"Children between the ages of 8 and 12 years who had been vaccinated at least 5 years previously were significantly more likely to have moderate or severe disease than were those who had been vaccinated less than 5 years previously. The annual rate of breakthrough varicella significantly increased with the time since vaccination, from 1.6 cases per 1000 person-years within 1 year after vaccination to 9.0 per 1000 person-years at 5 years and 58.2 per 1000 person-years at 9 years." - Sandra Chavez, M.D. et al., New England Journal of Medicine Loss of Vaccine-Induced Immunity to Varicella over Time, March 15, 2007 http://content.nejm.org/cgi/content/abstract/356/11/1121
Recently in the Canadian media there was an interesting discussion on immunological memory which also leads to "less community". For those unfamiliar with the term see:
Before vaccination became commonplace, adults often came in contact with youngsters suffering from mumps, measles and the other childhood diseases. That remained the case in the early days of vaccine administration when these diseases still commonly circulated.
If people had protection - natural or vaccine-acquired - those exposures were actually helpful. They acted as a sort of natural booster shot, reminding the immune system to be on guard for this threat.
Some experts now wonder whether these unrecorded natural boosts may have led the medical community to overestimate the durability of immunity generated by childhood vaccinations. These days, few people are getting natural boosting to these diseases.
Questions about the durability of immunity are on the minds of public health authorities in countries where childhood vaccines have been in use the longest, says Jane Seward, an expert in vaccine-preventable diseases with the U.S. Centers for Disease Control in Atlanta.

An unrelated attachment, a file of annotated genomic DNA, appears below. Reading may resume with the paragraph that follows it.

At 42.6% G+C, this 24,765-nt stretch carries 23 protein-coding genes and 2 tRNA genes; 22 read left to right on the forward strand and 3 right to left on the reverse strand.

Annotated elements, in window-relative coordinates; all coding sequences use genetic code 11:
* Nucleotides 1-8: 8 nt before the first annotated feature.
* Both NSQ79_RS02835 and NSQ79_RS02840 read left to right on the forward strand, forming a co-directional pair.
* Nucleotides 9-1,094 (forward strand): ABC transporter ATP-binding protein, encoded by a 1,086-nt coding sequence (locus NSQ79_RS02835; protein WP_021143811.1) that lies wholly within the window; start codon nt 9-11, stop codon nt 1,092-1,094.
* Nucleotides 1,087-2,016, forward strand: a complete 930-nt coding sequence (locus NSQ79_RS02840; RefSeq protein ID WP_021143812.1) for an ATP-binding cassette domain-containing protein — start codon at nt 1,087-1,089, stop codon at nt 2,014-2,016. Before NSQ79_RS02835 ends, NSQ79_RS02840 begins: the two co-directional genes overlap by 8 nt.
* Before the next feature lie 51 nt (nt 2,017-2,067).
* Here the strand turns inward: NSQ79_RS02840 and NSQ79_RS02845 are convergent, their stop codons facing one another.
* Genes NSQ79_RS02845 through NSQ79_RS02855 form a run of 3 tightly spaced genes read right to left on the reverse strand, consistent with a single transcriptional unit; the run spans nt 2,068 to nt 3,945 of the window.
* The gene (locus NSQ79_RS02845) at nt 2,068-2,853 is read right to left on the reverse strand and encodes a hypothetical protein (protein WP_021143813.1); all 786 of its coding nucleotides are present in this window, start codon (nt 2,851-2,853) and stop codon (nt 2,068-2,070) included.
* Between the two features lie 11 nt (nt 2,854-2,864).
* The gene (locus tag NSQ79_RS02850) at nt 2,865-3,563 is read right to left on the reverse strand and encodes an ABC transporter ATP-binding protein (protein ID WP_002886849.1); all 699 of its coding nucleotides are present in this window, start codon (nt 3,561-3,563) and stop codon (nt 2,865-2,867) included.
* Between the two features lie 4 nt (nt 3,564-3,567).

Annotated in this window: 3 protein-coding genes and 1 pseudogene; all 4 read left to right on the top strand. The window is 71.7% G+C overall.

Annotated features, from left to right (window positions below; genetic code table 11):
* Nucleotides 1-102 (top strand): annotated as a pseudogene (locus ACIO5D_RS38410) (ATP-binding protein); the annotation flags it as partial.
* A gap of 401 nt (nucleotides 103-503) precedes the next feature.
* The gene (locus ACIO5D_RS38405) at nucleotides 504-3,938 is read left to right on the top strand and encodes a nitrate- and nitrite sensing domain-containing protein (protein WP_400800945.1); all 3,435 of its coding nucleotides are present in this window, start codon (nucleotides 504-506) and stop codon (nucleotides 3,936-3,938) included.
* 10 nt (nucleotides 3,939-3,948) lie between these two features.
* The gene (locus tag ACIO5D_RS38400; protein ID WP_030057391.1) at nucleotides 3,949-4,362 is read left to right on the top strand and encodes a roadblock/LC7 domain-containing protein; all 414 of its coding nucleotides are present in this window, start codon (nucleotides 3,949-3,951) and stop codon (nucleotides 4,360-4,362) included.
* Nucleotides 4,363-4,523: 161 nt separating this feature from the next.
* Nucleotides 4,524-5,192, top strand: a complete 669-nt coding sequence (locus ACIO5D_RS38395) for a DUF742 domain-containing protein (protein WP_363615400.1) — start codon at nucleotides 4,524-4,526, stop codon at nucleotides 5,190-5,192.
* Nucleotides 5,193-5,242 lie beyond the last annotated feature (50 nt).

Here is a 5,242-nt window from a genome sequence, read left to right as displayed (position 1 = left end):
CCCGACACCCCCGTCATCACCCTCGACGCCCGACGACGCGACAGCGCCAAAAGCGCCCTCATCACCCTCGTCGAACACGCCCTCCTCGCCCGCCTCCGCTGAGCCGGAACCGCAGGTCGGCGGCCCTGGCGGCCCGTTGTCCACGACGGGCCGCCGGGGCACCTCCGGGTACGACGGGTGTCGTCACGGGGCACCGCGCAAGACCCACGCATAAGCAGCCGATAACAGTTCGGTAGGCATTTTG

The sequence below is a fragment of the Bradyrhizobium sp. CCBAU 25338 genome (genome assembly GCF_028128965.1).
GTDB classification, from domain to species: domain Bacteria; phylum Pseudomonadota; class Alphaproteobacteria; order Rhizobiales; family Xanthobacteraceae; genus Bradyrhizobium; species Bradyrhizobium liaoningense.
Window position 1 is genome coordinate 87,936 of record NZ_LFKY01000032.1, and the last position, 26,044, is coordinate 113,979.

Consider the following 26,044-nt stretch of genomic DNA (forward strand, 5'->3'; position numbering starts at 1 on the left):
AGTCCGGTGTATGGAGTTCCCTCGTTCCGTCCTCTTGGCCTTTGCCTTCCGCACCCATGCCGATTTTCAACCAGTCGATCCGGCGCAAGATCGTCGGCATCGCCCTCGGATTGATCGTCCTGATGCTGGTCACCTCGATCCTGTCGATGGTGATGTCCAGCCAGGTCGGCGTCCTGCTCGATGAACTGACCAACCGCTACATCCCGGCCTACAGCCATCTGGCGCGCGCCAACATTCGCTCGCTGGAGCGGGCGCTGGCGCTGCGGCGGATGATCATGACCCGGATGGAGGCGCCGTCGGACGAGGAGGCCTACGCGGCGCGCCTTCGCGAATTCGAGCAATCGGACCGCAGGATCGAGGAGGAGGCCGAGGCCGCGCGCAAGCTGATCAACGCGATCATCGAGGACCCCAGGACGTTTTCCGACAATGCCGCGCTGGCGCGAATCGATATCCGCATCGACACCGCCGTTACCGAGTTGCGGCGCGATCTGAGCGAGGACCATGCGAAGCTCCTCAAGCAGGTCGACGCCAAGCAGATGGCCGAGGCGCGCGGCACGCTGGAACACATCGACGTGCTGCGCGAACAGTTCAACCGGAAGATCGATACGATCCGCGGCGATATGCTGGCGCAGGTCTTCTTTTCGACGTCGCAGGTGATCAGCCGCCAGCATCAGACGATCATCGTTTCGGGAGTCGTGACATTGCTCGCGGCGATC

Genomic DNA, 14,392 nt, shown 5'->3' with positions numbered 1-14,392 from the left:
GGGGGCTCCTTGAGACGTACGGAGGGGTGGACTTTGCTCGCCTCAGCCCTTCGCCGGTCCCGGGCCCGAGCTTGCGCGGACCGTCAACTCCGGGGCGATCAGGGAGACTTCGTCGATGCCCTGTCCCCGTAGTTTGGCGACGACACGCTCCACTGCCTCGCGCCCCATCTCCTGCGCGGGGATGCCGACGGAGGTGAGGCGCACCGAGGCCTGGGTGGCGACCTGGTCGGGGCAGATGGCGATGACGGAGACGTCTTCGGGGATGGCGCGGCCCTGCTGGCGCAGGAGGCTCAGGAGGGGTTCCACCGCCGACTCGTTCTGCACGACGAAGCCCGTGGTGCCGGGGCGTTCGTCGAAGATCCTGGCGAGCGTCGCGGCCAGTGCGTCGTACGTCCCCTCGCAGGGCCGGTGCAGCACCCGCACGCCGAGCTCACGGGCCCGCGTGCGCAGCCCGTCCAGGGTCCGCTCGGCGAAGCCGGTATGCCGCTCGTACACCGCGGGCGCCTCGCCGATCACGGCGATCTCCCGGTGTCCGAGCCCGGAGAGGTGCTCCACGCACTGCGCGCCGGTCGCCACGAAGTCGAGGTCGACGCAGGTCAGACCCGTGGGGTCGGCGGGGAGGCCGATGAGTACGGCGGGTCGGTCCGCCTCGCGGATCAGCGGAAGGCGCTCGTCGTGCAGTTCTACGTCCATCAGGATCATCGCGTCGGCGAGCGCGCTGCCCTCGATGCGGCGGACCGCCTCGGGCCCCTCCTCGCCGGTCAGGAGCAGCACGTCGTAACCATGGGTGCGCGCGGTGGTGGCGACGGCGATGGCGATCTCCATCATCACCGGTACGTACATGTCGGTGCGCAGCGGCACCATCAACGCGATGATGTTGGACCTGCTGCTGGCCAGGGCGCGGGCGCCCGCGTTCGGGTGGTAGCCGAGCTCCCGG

"It's certainly a reasonable hypothesis that immunity might wane more quickly in the absence of external boosting. Whether that's the case or not, we don't know. But it's a reasonable thing to postulate," she says.
I am going to use myself has an example because I have had measles, rubella, mumps and chicken pox. So after the MMR was introduced initially the wild virus still circulated boosted my immunological memory. As a result, it also artificially inflated the estimated vaccine efficacy, because people who got the vaccine, still encountered the viruses occasionally.
As vaccine uptake increased, the ability for immunity to be "boosted" by natural exposure disappeared. Such logic is being admitted to now as in the above article and is leading to research on "adult booster" schedules.
The above to me, illustrates that when vaccine programs are introduced the "long-term" consequences to the community or herd are not known and still not known as this has been area identified for further research. So we still won't know for decades.
This leads me to conclude:
1) Without the wild version of diseases circulating around - vaccines lose their efficacy (secondary vaccine failure) and someone like me who had natural immunity is not getting my immunological memory triggered.
2) Conclusion 1 results in adults being more vulnerable to childhood illnesses (Mumps in Iowa: http://content.nejm.org/cgi/content/abstract/358/15/1580), which generally have more serious or dangerous consequences for grown-ups than for children.
3) Conclusion 1 also leads to infants being born with significantly less passive immunity (measles was my example) from their mothers, putting them at risk of serious complications (possibly even death).
Isn't it possible that Mother Nature knows more about protecting people from disease than the vaccine manufacturers?